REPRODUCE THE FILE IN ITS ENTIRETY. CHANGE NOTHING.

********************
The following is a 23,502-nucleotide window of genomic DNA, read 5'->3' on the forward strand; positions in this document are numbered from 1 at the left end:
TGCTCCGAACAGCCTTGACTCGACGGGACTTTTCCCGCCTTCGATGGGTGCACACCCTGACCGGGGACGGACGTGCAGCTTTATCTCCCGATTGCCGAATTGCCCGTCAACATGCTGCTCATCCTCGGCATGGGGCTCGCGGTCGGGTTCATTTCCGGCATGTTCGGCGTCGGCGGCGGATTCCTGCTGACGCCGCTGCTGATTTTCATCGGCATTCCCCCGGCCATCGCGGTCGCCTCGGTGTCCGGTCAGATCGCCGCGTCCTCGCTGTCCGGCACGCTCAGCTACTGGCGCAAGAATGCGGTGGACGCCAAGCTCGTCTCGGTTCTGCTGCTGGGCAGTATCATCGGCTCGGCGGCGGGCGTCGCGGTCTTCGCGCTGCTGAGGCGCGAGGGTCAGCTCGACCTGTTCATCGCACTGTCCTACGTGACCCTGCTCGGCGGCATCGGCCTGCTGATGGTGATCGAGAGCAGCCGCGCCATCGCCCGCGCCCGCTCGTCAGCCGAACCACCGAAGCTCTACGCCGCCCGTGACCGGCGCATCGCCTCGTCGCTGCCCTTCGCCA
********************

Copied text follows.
The following is a 23,502-nucleotide window of genomic DNA, read 5'->3' on the forward strand; positions in this document are numbered from 1 at the left end:
TGCTCCGAACAGCCTTGACTCGACGGGACTTTTCCCGCCTTCGATGGGTGCACACCCTGACCGGGGACGGACGTGCAGCTTTATCTCCCGATTGCCGAATTGCCCGTCAACATGCTGCTCATCCTCGGCATGGGGCTCGCGGTCGGGTTCATTTCCGGCATGTTCGGCGTCGGCGGCGGATTCCTGCTGACGCCGCTGCTGATTTTCATCGGCATTCCCCCGGCCATCGCGGTCGCCTCGGTGTCCGGTCAGATCGCCGCGTCCTCGCTGTCCGGCACGCTCAGCTACTGGCGCAAGAATGCGGTGGACGCCAAGCTCGTCTCGGTTCTGCTGCTGGGCAGTATCATCGGCTCGGCGGCGGGCGTCGCGGTCTTCGCGCTGCTGAGGCGCGAGGGTCAGCTCGACCTGTTCATCGCACTGTCCTACGTGACCCTGCTCGGCGGCATCGGCCTGCTGATGGTGATCGAGAGCAGCCGCGCCATCGCCCGCGCCCGCTCGTCAGCCGAACCACCGAAGCTCTACGCCGCCCGTGACCGGCGCATCGCCTCGTCGCTGCCCTTCGCCA